Seeta's current research projects include:
Seeta’s research interests lie at the intersection of communication policy and social justice. Her approach to research is grounded in democratic theories of media and critical studies of technology and policy. This approach is informed by a history of media activism and policy advocacy aimed at broadening meaningful access to communication technology. Her work addresses both policies and policymaking processes that relate to of inclusion and democracy.
Her most recent work focuses on issues of privacy, surveillance, data profiling, and historically marginalized communities. In 2012, she conducted a multisite study of digital literacy providers, probing privacy and surveillance anxieties of the underserved and highlighting the weakness of social, technical, and policy infrastructures in mitigating those concerns. In 2015, she began collaboration with Brooklyn Public Library, Metropolitan New York Library Council, Data & Society Research Institute, and Research Action Design, to examine the impact of privacy literacy for professionals on the frontlines of digital access and literacy provision. In 2015, with Virginia Eubanks and Joseph Turow, she also began a study of digital privacy to understand the social, political, and economic contexts that produce, aggravate, and address concerns about data flows pertaining to members of vulnerable populations.
This research agenda found inspiration in prior work focused on communication rights, media justice, and digital inclusion. While at OTI, Seeta led a large-scale research and evaluation project of a digital inclusion program in the city of Philadelphia, illustrating the importance of social support networks in the achievement of broadband adoption policy goals. During her post-doctoral fellowship at Yale, she broadly examined communication rights and media justice, two frameworks that differ in their view of the state’s responsibility in ensuring communication needs of all individuals in democratic societies. While at Yale, Seeta also explored the benefits and harms of being “digitally included.” The work used pre-digital examples of data profiling in housing, health, and criminal justice and digital era, data-driven targeting in subprime finance to urge policymakers to prioritize privacy considerations in broadband access policies.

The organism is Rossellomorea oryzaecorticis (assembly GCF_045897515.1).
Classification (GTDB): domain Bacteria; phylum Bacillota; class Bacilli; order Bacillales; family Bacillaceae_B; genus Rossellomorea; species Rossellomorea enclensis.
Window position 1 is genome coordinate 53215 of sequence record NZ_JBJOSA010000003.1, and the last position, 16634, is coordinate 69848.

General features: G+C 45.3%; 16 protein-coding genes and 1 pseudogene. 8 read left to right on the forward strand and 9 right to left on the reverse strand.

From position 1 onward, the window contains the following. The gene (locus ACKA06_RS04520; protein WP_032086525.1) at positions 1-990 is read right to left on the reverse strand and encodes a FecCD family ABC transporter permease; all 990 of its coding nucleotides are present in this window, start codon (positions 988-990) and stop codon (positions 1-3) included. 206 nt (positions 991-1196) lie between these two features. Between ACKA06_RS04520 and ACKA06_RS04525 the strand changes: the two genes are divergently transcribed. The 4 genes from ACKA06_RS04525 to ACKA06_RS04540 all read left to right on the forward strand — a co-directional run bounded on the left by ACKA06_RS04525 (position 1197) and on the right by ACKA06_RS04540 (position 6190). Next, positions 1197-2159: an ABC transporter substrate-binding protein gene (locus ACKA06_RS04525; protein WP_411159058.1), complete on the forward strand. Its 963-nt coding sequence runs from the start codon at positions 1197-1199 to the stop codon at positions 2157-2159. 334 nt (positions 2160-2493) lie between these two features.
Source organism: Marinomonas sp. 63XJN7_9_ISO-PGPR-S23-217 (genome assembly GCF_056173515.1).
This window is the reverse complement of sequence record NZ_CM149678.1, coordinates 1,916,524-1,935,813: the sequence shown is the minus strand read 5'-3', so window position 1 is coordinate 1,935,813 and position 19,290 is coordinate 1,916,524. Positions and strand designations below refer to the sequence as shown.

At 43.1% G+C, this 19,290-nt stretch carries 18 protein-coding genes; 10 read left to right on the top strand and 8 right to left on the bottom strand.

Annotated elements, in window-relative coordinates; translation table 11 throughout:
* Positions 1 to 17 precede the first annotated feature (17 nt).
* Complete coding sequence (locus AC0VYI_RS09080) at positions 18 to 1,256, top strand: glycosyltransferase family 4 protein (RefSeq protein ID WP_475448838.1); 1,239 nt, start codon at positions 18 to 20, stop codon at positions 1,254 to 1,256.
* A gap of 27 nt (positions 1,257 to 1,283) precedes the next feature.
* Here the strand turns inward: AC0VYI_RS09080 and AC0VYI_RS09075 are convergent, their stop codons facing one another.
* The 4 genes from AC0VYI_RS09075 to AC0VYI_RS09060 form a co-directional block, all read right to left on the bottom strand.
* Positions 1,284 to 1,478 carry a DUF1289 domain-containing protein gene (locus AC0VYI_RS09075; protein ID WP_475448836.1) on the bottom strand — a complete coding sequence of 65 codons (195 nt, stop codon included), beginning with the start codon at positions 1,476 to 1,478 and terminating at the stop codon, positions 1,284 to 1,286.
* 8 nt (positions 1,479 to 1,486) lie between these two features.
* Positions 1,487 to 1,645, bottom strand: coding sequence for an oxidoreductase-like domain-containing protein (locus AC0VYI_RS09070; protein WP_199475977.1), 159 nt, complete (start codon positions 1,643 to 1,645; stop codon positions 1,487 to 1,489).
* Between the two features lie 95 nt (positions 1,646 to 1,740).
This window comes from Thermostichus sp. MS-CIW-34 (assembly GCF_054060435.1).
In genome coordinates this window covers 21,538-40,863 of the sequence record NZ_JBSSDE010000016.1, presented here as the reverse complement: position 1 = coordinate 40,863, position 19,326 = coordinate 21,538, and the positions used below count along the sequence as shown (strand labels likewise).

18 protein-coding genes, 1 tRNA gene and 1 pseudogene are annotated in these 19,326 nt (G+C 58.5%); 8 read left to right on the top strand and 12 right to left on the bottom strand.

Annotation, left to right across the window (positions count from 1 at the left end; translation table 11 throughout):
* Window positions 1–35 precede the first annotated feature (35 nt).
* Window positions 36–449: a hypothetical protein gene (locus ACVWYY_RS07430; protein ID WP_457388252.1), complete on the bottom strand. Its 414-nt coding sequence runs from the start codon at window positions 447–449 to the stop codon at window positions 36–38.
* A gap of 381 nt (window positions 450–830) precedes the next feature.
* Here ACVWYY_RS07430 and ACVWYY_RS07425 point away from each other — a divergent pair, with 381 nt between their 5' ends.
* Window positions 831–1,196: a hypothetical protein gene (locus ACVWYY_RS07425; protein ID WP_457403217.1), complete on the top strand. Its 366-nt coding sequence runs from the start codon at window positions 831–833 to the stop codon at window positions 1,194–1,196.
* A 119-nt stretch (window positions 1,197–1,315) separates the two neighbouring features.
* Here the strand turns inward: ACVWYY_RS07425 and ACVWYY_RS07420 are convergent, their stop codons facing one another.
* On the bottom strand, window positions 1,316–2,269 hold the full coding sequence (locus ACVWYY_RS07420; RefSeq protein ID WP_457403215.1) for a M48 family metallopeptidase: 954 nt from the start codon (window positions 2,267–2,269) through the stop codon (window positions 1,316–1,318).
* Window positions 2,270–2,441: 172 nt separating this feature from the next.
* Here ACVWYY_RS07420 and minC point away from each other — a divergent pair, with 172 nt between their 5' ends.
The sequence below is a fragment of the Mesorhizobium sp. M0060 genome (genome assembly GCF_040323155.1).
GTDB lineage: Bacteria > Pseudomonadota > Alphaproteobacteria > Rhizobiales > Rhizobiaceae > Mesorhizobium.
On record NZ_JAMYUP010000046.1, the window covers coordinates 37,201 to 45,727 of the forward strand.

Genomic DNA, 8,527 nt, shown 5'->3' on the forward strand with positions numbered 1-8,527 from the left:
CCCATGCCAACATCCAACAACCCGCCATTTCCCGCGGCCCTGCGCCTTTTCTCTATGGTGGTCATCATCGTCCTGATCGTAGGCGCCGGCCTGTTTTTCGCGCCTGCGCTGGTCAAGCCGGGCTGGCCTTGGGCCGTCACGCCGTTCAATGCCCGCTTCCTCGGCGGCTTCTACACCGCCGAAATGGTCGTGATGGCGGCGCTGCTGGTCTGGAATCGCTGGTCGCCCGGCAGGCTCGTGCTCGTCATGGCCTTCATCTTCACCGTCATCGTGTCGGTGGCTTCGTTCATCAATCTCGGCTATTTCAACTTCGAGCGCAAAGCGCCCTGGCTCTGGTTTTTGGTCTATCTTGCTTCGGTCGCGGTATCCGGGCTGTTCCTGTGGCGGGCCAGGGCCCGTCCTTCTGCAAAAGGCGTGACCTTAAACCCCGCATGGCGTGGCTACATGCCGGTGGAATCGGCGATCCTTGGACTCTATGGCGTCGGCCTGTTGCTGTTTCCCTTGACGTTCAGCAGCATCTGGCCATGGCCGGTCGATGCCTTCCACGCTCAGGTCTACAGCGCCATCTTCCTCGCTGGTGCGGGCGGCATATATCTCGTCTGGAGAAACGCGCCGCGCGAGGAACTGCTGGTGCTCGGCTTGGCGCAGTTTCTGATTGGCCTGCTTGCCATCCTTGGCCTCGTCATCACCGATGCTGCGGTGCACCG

Seeta maintains a longstanding interest in civil society, public participation, and communication policy. Her PhD work, completed at Stanford University, investigated the politics of communication policymaking at the U.S. Federal Communications Commission. Her dissertation developed a deliberative model of participation in communication policymaking which argues that the legitimacy of policy outcomes results not only from inclusive forums inside a political system, but also from the translational support of civil society groups and media institutions that lie beyond political decision-making. She also penned a short history of the nascent media justice movement in the United States, comparing it to media reform advocacy and exposing their differing theories of social change.